Southwest is an easy target, and Elliott has taken direct aim at it by acquiring an 11% stake. This arrival is accompanied by an unusually brutal criticism of the current management team, but no suggestions for improvement, particularly in operations.

Is Elliott acting on official orders, or is he sincere when he describes Southwest as "the greatest restructuring opportunity in the airline industry in twenty years"? In the North American oligopoly made up of United, American, Delta and Southwest, the latter is not exactly the worst off.

It's true that, until a few days ago, its share price was below the low reached in the spring of 2020, at the height of the Covid panic. Admittedly, there have been a number of setbacks recently, from Boeing delivery delays to the improbable computer bug that cost the company a whopping $1 billion at the end of 2022.

Admittedly, economic performance in terms of margins and profitability has recently fallen short of analysts' estimates. But Southwest is no exception here; in fact, the entire air transport sector has been hit hard by inflation.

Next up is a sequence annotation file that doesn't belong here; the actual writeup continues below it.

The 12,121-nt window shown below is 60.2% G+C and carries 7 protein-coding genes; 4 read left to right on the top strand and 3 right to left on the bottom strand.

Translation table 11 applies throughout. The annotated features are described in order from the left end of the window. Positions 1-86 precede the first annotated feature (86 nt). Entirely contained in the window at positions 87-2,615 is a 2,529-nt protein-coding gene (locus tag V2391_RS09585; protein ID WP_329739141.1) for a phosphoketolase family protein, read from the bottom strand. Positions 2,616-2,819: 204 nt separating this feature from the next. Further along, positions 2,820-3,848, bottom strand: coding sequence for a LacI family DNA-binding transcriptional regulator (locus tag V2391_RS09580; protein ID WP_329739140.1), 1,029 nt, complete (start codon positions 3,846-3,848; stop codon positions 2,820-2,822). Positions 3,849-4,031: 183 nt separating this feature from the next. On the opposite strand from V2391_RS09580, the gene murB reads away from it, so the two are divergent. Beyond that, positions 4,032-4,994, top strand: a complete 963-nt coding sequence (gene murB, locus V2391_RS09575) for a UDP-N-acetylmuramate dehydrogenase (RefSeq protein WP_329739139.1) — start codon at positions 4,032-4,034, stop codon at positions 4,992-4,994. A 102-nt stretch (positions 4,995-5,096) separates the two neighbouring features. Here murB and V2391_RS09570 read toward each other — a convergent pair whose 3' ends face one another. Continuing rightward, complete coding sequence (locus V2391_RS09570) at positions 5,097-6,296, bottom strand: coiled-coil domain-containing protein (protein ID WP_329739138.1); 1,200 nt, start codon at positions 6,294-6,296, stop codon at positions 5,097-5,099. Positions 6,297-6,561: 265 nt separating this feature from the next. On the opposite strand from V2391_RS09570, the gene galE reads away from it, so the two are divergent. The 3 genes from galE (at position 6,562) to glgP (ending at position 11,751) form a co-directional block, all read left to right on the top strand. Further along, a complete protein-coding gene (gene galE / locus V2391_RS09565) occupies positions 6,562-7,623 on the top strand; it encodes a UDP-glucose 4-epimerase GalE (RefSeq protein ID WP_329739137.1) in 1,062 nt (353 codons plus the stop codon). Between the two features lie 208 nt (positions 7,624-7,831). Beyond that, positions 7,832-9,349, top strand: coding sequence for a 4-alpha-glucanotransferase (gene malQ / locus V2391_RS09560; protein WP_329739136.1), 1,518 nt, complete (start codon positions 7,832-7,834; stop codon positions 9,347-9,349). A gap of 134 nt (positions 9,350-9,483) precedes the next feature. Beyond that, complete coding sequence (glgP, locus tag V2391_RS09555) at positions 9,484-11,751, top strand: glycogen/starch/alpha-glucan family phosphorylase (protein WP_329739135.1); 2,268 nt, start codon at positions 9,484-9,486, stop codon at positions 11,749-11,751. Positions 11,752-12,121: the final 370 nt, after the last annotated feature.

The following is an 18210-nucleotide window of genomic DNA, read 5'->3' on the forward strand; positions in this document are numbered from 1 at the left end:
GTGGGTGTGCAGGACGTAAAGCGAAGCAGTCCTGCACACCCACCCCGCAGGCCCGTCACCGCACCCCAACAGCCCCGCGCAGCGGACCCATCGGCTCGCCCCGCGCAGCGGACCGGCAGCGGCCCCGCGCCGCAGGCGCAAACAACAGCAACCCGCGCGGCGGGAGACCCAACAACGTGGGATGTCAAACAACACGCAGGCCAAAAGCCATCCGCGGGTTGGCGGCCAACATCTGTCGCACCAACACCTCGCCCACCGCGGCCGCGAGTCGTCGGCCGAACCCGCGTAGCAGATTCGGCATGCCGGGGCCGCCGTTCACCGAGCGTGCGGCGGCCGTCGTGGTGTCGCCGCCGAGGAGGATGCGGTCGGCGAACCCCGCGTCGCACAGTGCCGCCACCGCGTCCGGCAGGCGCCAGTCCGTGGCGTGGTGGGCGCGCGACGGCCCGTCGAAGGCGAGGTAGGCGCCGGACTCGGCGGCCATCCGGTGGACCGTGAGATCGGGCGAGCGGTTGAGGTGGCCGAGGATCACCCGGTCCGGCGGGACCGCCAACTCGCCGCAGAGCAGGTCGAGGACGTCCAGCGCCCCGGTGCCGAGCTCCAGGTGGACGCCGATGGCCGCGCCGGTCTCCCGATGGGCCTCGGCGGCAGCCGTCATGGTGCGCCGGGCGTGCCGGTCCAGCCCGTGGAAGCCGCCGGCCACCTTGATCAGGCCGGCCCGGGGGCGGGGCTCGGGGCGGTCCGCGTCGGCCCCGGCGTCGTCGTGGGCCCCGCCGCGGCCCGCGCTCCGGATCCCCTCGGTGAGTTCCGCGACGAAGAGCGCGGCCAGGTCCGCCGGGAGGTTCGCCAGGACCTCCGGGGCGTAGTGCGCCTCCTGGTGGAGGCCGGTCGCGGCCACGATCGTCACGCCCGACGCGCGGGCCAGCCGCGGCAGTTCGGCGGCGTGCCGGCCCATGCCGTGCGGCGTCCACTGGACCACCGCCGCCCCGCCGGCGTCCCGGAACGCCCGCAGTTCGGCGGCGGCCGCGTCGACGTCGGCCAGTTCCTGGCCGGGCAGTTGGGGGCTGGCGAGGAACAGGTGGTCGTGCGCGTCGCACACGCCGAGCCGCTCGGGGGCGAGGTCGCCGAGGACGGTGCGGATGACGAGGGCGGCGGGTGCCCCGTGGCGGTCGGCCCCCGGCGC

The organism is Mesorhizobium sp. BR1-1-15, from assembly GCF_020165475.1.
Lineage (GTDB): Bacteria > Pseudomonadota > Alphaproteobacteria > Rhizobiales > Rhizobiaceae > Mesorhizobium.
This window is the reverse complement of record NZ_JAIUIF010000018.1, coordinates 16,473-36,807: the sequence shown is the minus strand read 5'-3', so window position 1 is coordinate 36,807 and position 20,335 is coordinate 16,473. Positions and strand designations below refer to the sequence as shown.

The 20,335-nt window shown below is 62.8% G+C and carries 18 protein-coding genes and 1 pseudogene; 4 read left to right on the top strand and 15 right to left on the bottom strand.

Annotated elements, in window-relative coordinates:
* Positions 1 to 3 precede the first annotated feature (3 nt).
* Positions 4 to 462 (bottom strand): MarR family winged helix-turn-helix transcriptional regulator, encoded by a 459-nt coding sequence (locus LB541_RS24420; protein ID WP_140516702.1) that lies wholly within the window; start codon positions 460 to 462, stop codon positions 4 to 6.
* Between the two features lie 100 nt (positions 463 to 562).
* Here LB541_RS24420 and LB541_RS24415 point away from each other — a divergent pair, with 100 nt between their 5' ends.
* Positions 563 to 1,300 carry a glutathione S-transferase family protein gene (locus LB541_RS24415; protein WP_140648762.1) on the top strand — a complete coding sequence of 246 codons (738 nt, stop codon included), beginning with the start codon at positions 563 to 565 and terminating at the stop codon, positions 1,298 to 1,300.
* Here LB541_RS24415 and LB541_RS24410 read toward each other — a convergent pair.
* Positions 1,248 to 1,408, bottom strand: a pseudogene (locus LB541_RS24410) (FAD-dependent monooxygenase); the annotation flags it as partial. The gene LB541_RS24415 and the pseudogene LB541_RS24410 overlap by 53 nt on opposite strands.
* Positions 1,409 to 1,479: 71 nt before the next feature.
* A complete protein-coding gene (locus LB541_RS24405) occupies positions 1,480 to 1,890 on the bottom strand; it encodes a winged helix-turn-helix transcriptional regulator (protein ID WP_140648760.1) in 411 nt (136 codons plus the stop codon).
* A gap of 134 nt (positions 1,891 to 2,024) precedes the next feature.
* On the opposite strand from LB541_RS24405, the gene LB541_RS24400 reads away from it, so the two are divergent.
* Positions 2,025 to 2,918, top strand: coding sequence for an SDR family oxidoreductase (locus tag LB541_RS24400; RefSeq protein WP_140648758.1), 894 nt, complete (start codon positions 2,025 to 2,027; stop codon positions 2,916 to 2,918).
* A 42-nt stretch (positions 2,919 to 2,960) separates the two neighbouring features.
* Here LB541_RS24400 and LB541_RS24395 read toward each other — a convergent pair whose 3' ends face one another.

Witness, for example, the recent results of United, which in 2023 posted a lower operating profit than in 2019, so much so that rising costs - salaries, maintenance, fuel, etc. - absorbed the entire growth in sales over the period.

Long reputed to be the best-managed company - with 47 consecutive years of profitability - Southwest has admittedly been dragging its feet a little since the post-pandemic recovery. In terms of valuation, however, it shows no particular discount to its bets.

This leads us to consider another possible explanation for Elliott's drumbeat arrival: Southwest has long maintained the best balance sheet in its sector, in terms of net cash position; in addition to a change in management, does the activist fund see this as an opportunity to argue in favor of a special dividend?